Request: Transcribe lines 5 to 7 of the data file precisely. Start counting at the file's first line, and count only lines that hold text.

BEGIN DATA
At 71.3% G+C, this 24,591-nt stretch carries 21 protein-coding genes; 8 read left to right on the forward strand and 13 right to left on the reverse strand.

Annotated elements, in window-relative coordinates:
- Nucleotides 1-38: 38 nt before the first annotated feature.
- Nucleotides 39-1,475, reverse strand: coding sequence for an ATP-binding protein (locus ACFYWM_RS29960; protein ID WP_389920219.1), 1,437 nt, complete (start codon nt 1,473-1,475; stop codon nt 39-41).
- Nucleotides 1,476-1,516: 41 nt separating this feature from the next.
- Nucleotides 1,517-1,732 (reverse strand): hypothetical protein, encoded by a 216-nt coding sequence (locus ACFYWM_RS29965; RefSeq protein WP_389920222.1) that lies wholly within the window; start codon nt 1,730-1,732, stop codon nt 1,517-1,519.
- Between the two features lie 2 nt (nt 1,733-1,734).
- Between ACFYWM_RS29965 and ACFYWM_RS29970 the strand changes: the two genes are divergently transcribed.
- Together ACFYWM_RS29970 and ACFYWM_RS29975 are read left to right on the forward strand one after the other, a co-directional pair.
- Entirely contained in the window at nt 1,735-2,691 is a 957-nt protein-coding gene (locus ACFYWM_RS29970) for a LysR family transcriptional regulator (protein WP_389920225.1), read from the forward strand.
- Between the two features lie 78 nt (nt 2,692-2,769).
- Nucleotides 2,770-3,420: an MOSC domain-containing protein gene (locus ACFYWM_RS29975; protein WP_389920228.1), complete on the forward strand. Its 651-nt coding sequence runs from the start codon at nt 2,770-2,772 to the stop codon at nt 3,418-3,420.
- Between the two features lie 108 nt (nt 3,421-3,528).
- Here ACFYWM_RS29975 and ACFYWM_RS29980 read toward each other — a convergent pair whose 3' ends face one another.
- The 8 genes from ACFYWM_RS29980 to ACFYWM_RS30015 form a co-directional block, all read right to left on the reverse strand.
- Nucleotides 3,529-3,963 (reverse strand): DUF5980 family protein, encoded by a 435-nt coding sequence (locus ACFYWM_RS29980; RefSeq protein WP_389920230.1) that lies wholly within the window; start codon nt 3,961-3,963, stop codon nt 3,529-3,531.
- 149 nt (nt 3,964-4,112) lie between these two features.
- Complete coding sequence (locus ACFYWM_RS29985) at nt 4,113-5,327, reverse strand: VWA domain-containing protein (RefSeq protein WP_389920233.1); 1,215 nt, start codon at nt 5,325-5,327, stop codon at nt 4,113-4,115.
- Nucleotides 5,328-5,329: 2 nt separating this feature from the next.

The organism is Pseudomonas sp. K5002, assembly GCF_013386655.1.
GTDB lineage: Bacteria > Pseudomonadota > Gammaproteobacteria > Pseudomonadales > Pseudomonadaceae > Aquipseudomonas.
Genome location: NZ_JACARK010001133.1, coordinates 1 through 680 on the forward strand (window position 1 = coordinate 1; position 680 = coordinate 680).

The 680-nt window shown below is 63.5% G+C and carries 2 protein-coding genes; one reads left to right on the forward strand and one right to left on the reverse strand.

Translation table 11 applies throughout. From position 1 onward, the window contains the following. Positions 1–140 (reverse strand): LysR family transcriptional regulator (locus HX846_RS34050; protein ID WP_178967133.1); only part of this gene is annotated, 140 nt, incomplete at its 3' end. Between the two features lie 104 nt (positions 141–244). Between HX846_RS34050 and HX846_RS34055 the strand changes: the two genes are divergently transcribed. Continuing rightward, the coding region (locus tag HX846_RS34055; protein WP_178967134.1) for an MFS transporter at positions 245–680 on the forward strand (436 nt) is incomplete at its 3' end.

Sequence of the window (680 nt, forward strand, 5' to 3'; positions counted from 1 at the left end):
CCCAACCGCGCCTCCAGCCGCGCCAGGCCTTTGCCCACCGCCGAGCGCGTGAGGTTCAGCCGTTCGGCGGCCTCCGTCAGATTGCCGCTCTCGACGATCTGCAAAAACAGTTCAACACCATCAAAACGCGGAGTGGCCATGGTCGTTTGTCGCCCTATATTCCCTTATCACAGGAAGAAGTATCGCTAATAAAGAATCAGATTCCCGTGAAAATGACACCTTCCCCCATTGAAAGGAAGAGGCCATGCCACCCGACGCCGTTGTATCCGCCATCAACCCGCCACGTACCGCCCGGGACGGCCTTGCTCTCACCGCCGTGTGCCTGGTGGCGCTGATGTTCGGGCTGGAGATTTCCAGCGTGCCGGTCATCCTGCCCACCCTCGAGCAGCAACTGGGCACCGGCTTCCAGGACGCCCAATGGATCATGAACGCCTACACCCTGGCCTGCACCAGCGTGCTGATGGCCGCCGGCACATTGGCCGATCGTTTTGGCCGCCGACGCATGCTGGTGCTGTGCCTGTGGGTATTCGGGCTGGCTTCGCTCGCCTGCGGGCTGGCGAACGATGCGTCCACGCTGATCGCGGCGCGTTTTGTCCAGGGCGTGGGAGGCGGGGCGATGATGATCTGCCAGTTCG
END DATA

- Nucleotides 1,476-1,516: 41 nt separating this feature from the next.
- Nucleotides 1,517-1,732 (reverse strand): hypothetical protein, encoded by a 216-nt coding sequence (locus ACFYWM_RS29965; RefSeq protein WP_389920222.1) that lies wholly within the window; start codon nt 1,730-1,732, stop codon nt 1,517-1,519.
- Between the two features lie 2 nt (nt 1,733-1,734).